Sacrifice Outlet – Let’s consider for a moment that perhaps this isn’t a creature-stealing artifact that you have to lose one of your own to activate – and instead, let’s consider it a sacrifice outlet with a very attractive upside. Sure, it taps when you activate it – but you’re not going to let that stop you, right? If we’re not considering infinite combos, oftentimes one activation might be enough. Maybe you consider just leaving it untapped to use on a player when they try to ice one of your creatures with spot removal – just sacrifice the one that was going to die anyway and grab whatever else you like. Just remember to always trade up.

Commander Commandeer-er – Perhaps the scariest or most dramatic use of this gem is as a way to yoink opponent’s commanders right out from under them. Depending on what commanders are out and the state of the game, playing and activating this might win you the game right there.




When the helm gets destroyed, it’s out of fear that the player won’t have access to their commander when they most need it – so use this sparingly.  



The mechanics of this card are pretty straightforward. There’s not any errata or rules clarifications on it that I could find – but it’s worth pointing out that you can’t try to let this untap and use the same creature you stole as a sacrifice to activate it again.




To my knowledge, (IANAJ) you can’t chain your thefts together – so you’ll have to play fair in that regard. Also – be careful of using this a card in concert with Seedborn Muse – things likely won’t work out well with both in play on your side at the same time.


Dealing with it

The obvious solution is targeted artifact removal – and if you want to be truly devious about it, you can wait until they need the creature most – or when they attack you with the stolen creature (because it returns to its owner as a state-based effect). Secondarily, if you find yourself out of removal of the spot and mass varieties, just hold off on playing creatures you don’t want to get stolen and let some other chump’s junk get taken.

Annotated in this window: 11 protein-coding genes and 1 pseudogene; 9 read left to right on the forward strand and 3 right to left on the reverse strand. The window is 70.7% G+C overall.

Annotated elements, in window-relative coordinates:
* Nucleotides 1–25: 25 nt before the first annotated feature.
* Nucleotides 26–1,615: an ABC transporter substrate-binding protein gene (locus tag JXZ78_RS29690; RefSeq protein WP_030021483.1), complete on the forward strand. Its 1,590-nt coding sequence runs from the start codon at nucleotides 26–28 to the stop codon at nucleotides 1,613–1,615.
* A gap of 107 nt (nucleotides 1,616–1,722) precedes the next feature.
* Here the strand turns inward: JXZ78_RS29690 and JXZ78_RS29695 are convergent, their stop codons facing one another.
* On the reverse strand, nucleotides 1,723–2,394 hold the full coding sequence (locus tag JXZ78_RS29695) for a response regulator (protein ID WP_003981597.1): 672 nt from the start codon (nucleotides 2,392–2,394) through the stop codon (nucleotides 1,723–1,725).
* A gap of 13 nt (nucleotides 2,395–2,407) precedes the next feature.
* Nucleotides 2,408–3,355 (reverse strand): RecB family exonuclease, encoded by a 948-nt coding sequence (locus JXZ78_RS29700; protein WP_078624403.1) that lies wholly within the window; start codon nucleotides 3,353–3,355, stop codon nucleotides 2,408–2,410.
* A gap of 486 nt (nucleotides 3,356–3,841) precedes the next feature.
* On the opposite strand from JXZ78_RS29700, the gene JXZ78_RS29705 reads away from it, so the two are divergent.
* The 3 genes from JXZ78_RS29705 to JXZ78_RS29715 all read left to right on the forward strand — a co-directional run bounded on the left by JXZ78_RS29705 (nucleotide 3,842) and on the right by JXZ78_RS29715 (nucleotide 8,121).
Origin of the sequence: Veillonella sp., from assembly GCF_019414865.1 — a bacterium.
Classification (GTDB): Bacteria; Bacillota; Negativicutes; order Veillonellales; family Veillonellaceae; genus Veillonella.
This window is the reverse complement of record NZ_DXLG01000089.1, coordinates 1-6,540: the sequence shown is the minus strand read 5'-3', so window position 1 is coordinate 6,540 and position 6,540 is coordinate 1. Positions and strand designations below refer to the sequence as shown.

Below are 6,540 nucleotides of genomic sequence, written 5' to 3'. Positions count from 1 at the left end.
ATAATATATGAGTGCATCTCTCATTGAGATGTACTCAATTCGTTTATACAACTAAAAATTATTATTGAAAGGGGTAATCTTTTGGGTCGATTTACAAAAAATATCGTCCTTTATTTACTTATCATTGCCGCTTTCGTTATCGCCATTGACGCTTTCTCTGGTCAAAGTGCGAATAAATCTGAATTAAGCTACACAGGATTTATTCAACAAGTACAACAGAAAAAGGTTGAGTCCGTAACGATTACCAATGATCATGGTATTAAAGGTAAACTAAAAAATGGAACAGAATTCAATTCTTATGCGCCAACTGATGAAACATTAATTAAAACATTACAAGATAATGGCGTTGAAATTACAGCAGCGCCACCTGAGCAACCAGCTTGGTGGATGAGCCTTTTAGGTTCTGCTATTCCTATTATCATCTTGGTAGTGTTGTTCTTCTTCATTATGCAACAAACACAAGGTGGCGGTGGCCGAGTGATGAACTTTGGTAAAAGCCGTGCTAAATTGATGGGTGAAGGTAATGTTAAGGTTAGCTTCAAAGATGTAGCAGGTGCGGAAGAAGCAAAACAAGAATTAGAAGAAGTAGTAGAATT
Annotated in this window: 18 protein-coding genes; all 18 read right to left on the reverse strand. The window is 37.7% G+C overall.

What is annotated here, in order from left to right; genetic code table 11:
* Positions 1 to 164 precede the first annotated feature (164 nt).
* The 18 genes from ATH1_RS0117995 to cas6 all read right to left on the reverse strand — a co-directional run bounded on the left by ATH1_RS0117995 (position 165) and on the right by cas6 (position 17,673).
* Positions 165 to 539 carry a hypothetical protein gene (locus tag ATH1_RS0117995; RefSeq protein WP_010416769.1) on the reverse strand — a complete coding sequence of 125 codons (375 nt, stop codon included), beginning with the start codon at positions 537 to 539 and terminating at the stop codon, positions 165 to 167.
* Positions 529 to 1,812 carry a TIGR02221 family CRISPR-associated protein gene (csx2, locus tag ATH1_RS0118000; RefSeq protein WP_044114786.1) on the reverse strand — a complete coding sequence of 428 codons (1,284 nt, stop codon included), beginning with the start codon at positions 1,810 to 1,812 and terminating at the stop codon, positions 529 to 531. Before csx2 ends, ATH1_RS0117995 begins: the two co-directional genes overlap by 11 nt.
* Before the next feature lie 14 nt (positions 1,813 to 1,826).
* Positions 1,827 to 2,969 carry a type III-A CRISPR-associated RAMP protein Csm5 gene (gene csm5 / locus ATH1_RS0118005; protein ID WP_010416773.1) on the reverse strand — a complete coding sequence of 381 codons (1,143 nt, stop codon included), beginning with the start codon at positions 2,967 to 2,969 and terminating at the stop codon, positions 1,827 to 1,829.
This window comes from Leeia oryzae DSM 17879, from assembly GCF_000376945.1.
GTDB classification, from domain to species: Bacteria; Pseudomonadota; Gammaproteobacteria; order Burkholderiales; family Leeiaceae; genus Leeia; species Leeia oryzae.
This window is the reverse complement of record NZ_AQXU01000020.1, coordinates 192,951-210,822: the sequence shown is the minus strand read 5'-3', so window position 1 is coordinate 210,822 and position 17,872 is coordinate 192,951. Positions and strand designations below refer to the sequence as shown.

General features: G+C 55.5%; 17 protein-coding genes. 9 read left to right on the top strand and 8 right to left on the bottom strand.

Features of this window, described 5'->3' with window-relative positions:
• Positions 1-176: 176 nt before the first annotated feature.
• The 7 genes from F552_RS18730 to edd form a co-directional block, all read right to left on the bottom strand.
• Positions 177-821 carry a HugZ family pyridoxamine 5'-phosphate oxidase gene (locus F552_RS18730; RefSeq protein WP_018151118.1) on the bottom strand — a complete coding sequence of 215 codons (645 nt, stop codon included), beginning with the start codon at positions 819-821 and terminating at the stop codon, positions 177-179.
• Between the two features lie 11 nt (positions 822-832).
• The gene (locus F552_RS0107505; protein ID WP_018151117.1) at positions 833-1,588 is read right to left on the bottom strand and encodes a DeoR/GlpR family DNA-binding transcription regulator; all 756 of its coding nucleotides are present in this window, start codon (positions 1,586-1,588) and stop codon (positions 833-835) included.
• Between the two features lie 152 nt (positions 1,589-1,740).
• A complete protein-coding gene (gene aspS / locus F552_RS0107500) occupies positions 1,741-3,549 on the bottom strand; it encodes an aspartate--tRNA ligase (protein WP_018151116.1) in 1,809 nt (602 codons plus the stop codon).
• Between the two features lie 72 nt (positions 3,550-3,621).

This thing’s around $3 when I last checked. EDH is the only format this is really feasible in and as you’ve suspected, it doesn’t get played very often in there. Yet. It could slot into any deck – unlike it’s more flashy nephew, Vedalken Shackles. With a price point of around 3$ – and a frequent inhabitant of many shops $1 boxes, you don’t have to worry about having to shell out too much for this – and it can definitely spice up any budget brew you’re working on.



As I just mentioned, Vedalken Shackles is the closest predecessor I can recall – but if you’re looking for similar effects, here are a few cards that are mechanically related:

Beguiler of Wills, Callous Oppressor, Dragonlord Silumgar, Captivating Vampire, Conquering Manticore, Merieke Ri Berit, Old Man of the Sea, Preacher, Roil Elemental, Rubinia Soulsinger and Yasova Dragonclaw.


End Step

Evaluate if you might be able to use this card – Do you have a green deck that could use some more creature control ? Are you looking for something useful to do with all of those tokens you generate in your mono black or mono white ? Do your opponents always seem to get the best creatures at the worst time ? Or are you just interested in schooling your pals with a neat piece of Magic history ?

Give it a shot – what do you have to lose (other than the creature you sacrifice, obviously)?